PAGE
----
A little while ago an ex-student of mine who subscribes to The Life Change Blog wrote to say hello (Hi Wendie), and it reminded me of an exercise we used to do in class when I taught counseling skills.
It’s a simple little Life Coaching exercise that helps us think more clearly about life’s dilemmas, the “do I don’t I” moments; do I get married, should I stay with my partner, do I re-locate for I job I don’t like, and all the other challenges, big and small.
Without going through the entire exercise, let’s cut to the chase. Here are four Life Coaching strategies that will help you deal with whatever dilemmas life is throwing at you:
Back To The Future
Imagine that you have made your decision and it is now one year on…what is it like? Think through your hypothetical change, whatever it maybe, and imagine that it is one year from today; are you happy, are you sad, have things worked out for you? It’s often a good idea to look into the future and get a sense of how things would really be for you one year from now.
This is an important part of dilemma resolution. What would be the worst and the best thing that could happen if you made the change? For example, if you decided to leave your partner, what would be the very worst thing that would happen?
Try to keep it realistic and don’t over dramatise. Just think through the worst thing/s that could happen.
Then think about the reverse situation from this…what would be the best thing, or things, that would happen if you left your partner?
In both cases try not to get caught up in the emotions of the decision but try to consider these extremes clearly and logically.
Don’t Be A Feelings Slave
Who’s in charge, you or your feelings? Your feelings are not fact. All because you feel something it doesn’t make it true, or right, or wrong. They are just your feelings, and they come and they go. They do not necessarily mean anything, especially when considering a big change.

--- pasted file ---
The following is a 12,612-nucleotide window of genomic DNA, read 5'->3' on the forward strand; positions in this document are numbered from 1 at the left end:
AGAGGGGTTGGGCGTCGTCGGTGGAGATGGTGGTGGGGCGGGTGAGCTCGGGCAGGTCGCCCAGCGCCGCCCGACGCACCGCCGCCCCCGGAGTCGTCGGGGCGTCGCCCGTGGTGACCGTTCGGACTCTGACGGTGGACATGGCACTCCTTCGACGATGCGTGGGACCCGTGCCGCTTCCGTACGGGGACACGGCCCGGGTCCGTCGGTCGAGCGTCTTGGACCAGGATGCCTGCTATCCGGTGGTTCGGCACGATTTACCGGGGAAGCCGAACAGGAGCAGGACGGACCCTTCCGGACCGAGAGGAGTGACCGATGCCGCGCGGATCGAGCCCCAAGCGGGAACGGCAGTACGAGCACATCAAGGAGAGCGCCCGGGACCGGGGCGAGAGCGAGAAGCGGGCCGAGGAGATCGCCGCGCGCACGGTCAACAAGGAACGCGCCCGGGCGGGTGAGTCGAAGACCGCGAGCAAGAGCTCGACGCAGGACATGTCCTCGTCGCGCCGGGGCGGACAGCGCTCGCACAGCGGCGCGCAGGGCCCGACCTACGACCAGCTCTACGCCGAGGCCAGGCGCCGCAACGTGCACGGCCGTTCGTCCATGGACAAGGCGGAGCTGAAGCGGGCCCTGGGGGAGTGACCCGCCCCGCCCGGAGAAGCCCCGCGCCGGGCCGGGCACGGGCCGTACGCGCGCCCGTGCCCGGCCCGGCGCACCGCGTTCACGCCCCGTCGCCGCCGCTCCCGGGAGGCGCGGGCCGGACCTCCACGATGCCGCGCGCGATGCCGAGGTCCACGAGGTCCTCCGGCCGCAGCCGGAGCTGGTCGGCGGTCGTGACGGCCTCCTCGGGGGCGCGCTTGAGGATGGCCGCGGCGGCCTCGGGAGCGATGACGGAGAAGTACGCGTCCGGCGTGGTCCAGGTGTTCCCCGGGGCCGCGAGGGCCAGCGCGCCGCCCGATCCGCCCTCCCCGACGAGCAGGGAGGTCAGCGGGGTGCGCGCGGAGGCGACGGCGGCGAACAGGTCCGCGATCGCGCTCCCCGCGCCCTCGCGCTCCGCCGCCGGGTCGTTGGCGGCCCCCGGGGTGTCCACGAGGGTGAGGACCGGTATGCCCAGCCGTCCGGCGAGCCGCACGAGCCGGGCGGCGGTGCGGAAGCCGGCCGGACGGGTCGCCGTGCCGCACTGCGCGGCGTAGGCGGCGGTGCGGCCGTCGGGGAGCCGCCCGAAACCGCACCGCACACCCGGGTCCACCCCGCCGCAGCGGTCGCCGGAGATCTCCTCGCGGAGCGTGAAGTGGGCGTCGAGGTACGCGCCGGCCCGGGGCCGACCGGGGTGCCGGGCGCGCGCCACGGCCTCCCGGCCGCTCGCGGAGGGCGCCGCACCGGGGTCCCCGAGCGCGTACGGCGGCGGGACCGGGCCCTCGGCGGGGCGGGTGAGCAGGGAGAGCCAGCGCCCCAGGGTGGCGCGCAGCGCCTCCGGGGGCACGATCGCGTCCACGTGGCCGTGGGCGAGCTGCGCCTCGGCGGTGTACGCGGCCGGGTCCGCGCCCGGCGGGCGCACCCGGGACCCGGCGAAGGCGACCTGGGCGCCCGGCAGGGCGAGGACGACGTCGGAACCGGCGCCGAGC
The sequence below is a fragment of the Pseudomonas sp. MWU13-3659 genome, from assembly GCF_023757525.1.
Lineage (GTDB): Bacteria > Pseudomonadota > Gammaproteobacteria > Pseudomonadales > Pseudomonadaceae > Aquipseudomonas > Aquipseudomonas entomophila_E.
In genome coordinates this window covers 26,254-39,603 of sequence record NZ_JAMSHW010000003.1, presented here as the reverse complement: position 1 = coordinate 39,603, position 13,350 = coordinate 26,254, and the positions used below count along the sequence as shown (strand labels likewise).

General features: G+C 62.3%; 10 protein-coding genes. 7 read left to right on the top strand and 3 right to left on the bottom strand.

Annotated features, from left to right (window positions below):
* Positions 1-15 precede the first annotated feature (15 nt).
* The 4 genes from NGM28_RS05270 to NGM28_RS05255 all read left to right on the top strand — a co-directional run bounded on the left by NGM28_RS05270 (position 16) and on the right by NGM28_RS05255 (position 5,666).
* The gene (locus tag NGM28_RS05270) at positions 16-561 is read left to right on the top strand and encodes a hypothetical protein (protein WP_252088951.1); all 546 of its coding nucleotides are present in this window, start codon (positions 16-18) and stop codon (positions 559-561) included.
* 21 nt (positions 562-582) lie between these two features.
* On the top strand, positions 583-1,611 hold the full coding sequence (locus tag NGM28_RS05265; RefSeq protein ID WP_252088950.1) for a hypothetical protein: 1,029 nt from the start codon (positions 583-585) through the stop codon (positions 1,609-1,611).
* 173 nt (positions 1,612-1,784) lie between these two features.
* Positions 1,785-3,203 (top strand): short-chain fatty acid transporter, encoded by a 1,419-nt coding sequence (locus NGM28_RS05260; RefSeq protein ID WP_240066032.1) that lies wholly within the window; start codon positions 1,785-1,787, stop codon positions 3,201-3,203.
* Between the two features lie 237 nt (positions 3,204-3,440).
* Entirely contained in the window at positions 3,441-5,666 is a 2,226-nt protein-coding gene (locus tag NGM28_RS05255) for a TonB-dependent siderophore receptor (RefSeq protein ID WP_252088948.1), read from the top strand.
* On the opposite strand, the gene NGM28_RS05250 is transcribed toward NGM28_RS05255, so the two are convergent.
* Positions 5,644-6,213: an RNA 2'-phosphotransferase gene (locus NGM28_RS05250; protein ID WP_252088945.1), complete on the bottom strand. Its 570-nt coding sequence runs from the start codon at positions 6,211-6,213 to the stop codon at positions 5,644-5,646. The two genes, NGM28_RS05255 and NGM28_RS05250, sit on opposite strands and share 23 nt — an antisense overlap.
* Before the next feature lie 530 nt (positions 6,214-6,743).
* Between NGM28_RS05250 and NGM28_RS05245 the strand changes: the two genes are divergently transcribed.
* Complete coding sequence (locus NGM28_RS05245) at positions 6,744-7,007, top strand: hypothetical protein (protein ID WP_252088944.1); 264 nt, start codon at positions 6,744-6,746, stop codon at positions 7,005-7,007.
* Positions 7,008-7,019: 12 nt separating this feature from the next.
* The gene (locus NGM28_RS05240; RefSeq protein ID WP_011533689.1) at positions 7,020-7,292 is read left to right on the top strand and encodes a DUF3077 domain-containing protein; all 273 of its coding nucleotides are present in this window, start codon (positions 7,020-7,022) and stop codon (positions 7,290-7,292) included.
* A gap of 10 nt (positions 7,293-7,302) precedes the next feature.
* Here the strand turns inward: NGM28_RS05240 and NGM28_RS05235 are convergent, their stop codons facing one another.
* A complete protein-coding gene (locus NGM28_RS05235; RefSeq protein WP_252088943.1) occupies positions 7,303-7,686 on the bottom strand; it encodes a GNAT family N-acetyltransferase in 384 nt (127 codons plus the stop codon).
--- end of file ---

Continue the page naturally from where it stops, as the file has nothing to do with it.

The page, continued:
For example, if you are thinking of re-locating to a job the other side of the world, is the only thing that is stopping you is your feeling of fear of the unknown. Always check out your feelings with a someone who is truly neutral and will offer an alternative perspective.
At times our feelings can be our own worst enemy.
Imagine that you have a set of scales in front of you, and imagine that you are going to weigh the pros and cons of both making the change and not making the change. With trusty old paper and pen, write down four headings:
Pros for Changing
Cons for Changing
Pros for Not Changing
Cons for Not Changing
Now, under each heading list all the various pros and cons for each one and if it helps proportion an actual weight to each one. So, for example, you might have a list that looks like this:
Pros For Changing My Job
- I don’t like the people I am working with: 50kg
- I do not have enough career progression opportunities: 20kg
- It takes too long to get to work: 10kg
- I can make more money elsewhere: 20kg
And so on…
At the end of your lists weight up the numbers and see which one comes out best.
Trying to work out the answer to “do I don’t I” is not easy and may take some time. As my counseling teacher Bill Miller used to say to me “ambivalence is fine to pass through but you don’t want to live there.”
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